Thursday, May 15, 2008

Rough Mix

The ability of music to instantly and powerfully remind us of a very specific time in our life is one of its most magical qualities. For me “Rough Mix” will always be inextricably linked to a drive between Indianapolis and Lexington Kentucky with my friend and former boss Duke. There’s nothing like a road trip with good tunes to get to know someone. He brought the album along as an evaluation tool when we were visiting the manufacturing facility of Thiel Audio. When we got back into town he lent it to me. I enjoyed it, returned it then promptly forgot all about it. Until a saw it again 8 years later, I just had to buy it.

The story began when Ronnie Lane of “The Faces” approached his friend Pete Townshend of “The Who” for a loan. Townshend declined but offers to work with Ronnie on an album instead. Initially Ronnie thought that he would produce a solo album for him but Pete had little interest in sitting behind the console. Mr. Townshend offered to do a joint album (stop your snickering DAMN IT!) and recommends Glyn Johns to produce.

Rough Mix is anything but! There are lots of layers, a virtual tapestry with everything perfectly in it’s place. For the most part it’s an intimate album with hushed, almost confessional vocals. It’s an album of quieter moments. Choosing to whisper the truth instead of scream nonsense. This is all the more surprising when one considers the number of guest musicians. None of whom try to call attention to themselves, instead they chose to contribute tastefully. Special guests include Charlie Watts of “The Rolling Stones”, Eric Clapton, John Entwistle of “The Who”, Ian Stewart sort of from “The Rolling Stones (see foot note*)”, and future Who member John “Rabbit” Bundrick.

The Pete Townshend contributions are universally strong. “My Baby Gives It Away” is mid-tempo rocker. “Misunderstood” can be said without a trace of irony to have the perfect amount of cowbell. It also contains other nice percussion touches. The harmonica also adds a nice counter point to his vocals, and what’s not to love about the chorus (“coolwalkingsmoothtalkingstraightsmokingfirestoking.”) “Street in the City” is a nice little song about the goings on during the day on an average street with a nice little string arrangement. “Heart to Hang on to” has some nice moments of vocal interplay between the pair and a nice brass interlude. “Till The Rivers All Run Dry” is just beautiful and is a great example of a cover so perfectly chosen and performed that the artist really makes it their own.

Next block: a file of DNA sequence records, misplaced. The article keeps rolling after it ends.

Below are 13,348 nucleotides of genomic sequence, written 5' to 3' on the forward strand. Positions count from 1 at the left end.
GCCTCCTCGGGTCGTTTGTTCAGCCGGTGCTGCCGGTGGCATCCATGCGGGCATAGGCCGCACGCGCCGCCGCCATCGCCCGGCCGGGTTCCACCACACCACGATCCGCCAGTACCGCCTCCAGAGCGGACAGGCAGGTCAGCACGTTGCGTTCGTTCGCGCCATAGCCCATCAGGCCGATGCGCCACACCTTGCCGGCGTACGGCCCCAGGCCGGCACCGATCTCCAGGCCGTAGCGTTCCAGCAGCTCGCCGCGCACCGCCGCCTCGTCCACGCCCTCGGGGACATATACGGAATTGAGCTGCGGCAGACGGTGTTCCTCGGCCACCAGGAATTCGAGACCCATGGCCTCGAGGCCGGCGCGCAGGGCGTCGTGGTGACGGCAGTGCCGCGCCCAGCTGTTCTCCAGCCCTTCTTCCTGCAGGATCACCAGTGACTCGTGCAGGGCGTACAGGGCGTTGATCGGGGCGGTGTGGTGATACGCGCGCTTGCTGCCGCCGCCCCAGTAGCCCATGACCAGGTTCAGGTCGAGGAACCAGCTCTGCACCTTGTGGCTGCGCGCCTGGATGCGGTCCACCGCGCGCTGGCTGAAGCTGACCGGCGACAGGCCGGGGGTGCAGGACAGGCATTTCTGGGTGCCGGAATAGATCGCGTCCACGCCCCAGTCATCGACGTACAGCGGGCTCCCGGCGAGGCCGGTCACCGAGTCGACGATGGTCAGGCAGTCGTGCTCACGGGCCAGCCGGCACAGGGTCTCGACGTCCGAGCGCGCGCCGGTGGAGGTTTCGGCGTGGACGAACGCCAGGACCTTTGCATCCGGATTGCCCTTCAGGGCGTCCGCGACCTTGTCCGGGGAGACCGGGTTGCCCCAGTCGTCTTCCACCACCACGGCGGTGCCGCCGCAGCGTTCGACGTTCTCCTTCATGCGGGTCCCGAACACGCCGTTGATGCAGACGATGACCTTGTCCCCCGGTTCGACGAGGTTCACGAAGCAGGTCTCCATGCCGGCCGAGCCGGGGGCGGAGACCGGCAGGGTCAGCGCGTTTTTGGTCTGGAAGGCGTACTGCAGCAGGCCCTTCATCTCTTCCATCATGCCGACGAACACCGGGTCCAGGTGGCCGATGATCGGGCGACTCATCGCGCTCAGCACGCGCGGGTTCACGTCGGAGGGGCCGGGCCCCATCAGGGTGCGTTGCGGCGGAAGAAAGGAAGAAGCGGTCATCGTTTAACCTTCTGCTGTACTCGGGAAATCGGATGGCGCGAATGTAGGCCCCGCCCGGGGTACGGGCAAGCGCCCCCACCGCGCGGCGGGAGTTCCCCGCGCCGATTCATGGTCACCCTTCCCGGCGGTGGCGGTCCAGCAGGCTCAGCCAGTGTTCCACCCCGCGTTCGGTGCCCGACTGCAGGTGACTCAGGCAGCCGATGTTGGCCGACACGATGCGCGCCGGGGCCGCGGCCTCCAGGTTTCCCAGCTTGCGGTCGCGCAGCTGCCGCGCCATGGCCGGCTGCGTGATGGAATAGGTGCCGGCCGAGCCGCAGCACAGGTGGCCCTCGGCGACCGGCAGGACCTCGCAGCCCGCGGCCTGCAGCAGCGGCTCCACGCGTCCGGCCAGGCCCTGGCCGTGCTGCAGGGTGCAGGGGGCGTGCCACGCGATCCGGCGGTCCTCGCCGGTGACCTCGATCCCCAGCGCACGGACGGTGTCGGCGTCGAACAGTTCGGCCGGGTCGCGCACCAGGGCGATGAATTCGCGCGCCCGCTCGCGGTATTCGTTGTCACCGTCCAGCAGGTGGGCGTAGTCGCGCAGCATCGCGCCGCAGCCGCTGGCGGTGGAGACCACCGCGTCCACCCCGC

I find the Ronnie Lane contributions less moving. The sole songwriting collaboration between Lane and Townshend is an instrumental called “Rough Mix” where Eric Clapton singularly fails to do anything interesting and John “Rabbit” Bundrick upstages everyone with his performance on the organ. “Annie” has a nice sad Irish drinking ballad feel to it, which is added to by the accordion and violin. For whatever reason his song “Catmelody” sounds like an outtake from “The Rocky Horror Picture Show” intended for Meat Loaf, the sax solo really seals it too. I would add “in a bad way” to the previous sentence but I feel that it goes without saying since we‘re talking about Meat Loaf. “April Fool” really benefits from Clapton’s Dobro playing, which is a nice touch. The bonus tracks, while not essential are nice to have too. All three of the outtakes have a loose audio-vérité feel that adds to their charm.

The sound of acoustic guitars are not just strings, but the body behinds the strings and the pick against those strings. The album also has quick accurate bass, and extended shimmering cymbals. While the dynamics are not overly compressed, if they were a little more open this album would go from great for a Rock recording to exceptional for a Rock recording. The newest version of the disc is a Dual Disc that in addition to it‘s DVD-Audio layer (The DVD-A is 24/48 for surround and 24/96 for stereo. In addition it has Dolby Digital stereo and surround for backwards compatibility.) also features a short documentary. The default on the DVD-A side is multi-channel, unforgivable from the two-channel audiophile without a monitor perspective.

*He was kicked out for not being cool enough though he continued to record with them and play with them live. Maybe Mick didn’t want to split the money six ways. Sorry but I simply never pass up a chance to take a shot at Mick Jagger, even a cheap unfounded one.

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